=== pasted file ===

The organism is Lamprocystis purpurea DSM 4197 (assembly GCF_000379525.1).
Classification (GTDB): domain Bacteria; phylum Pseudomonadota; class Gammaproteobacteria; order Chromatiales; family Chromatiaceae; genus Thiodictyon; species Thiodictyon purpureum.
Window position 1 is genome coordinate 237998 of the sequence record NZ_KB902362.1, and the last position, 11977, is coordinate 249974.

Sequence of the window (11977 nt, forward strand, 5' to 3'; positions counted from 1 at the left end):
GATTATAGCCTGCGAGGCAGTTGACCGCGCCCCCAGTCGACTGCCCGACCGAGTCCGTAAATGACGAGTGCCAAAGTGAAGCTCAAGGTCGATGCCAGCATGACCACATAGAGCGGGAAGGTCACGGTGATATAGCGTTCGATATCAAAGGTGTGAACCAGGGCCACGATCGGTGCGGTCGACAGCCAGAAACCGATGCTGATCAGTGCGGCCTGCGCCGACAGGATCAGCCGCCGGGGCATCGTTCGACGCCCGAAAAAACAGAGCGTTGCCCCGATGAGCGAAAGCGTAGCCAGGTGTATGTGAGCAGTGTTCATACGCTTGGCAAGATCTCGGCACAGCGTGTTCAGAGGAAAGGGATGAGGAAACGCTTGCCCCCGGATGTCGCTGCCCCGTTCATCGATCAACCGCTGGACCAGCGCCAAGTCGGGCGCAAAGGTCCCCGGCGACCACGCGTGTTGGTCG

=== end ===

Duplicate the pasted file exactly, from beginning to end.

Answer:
The organism is Lamprocystis purpurea DSM 4197 (assembly GCF_000379525.1).
Classification (GTDB): domain Bacteria; phylum Pseudomonadota; class Gammaproteobacteria; order Chromatiales; family Chromatiaceae; genus Thiodictyon; species Thiodictyon purpureum.
Window position 1 is genome coordinate 237998 of the sequence record NZ_KB902362.1, and the last position, 11977, is coordinate 249974.

Sequence of the window (11977 nt, forward strand, 5' to 3'; positions counted from 1 at the left end):
GATTATAGCCTGCGAGGCAGTTGACCGCGCCCCCAGTCGACTGCCCGACCGAGTCCGTAAATGACGAGTGCCAAAGTGAAGCTCAAGGTCGATGCCAGCATGACCACATAGAGCGGGAAGGTCACGGTGATATAGCGTTCGATATCAAAGGTGTGAACCAGGGCCACGATCGGTGCGGTCGACAGCCAGAAACCGATGCTGATCAGTGCGGCCTGCGCCGACAGGATCAGCCGCCGGGGCATCGTTCGACGCCCGAAAAAACAGAGCGTTGCCCCGATGAGCGAAAGCGTAGCCAGGTGTATGTGAGCAGTGTTCATACGCTTGGCAAGATCTCGGCACAGCGTGTTCAGAGGAAAGGGATGAGGAAACGCTTGCCCCCGGATGTCGCTGCCCCGTTCATCGATCAACCGCTGGACCAGCGCCAAGTCGGGCGCAAAGGTCCCCGGCGACCACGCGTGTTGGTCG